i. Creationist Dr Jonathon Swingler, University of Southampton, answers questions from Richard Harris (New Humanist Nov/Dec 2005)

Question: Does the phrase “Let the earth bring forth” not imply that God made things via a process of evolution?
Answer: I can see where people get that idea from but that’s not the case, we have to understand that when the Bible say “a day” it means a day as in a 24 hour period. So what happened was God put the plants on the earth and caused them to grow in one day.

More of these next newsletter, a little sample, “On the ark there would have been a large supply of grain and other vegetable material and I think that the animals would have eaten that and not each other.”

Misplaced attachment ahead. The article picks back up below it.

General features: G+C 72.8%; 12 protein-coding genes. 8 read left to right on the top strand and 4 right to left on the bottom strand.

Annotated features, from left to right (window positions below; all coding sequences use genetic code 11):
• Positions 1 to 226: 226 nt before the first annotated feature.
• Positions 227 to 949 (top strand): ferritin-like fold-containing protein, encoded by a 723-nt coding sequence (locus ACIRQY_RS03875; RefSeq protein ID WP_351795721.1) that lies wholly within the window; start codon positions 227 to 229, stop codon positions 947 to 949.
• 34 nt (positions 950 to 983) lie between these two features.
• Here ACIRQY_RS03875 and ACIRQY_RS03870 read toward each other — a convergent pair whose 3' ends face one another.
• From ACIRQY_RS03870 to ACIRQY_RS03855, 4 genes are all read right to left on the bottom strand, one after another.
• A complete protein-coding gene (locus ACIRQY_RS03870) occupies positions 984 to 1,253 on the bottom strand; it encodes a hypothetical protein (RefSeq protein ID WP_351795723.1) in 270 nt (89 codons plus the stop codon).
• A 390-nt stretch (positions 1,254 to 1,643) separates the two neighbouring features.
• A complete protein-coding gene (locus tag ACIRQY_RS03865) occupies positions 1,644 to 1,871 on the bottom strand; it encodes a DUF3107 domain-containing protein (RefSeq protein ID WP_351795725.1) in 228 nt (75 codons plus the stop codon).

Gaylene Middleton

Stem Cell Research Submission
prepared by Kent Stevens and the Humanist Council

A submission on proposed guidelines on the research use of established human embryonic stem cells was written and submitted to the Ministry of Health by 3 March 2006. The Council was concerned that the proposed guidelines were unduly restrictive, much more so than had been adopted in other Western countries, and probably reflected undue religious influence. A summary of the points made follows.

The Humanist Society of New Zealand (Inc.) represents the interests of non-theistic people in New Zealand. We seek to build a more humane society based on human and other natural values. New Zealand census figures indicate that 25% of the population have no religious beliefs and that 40% of New Zealanders have not indicated any specific religious belief.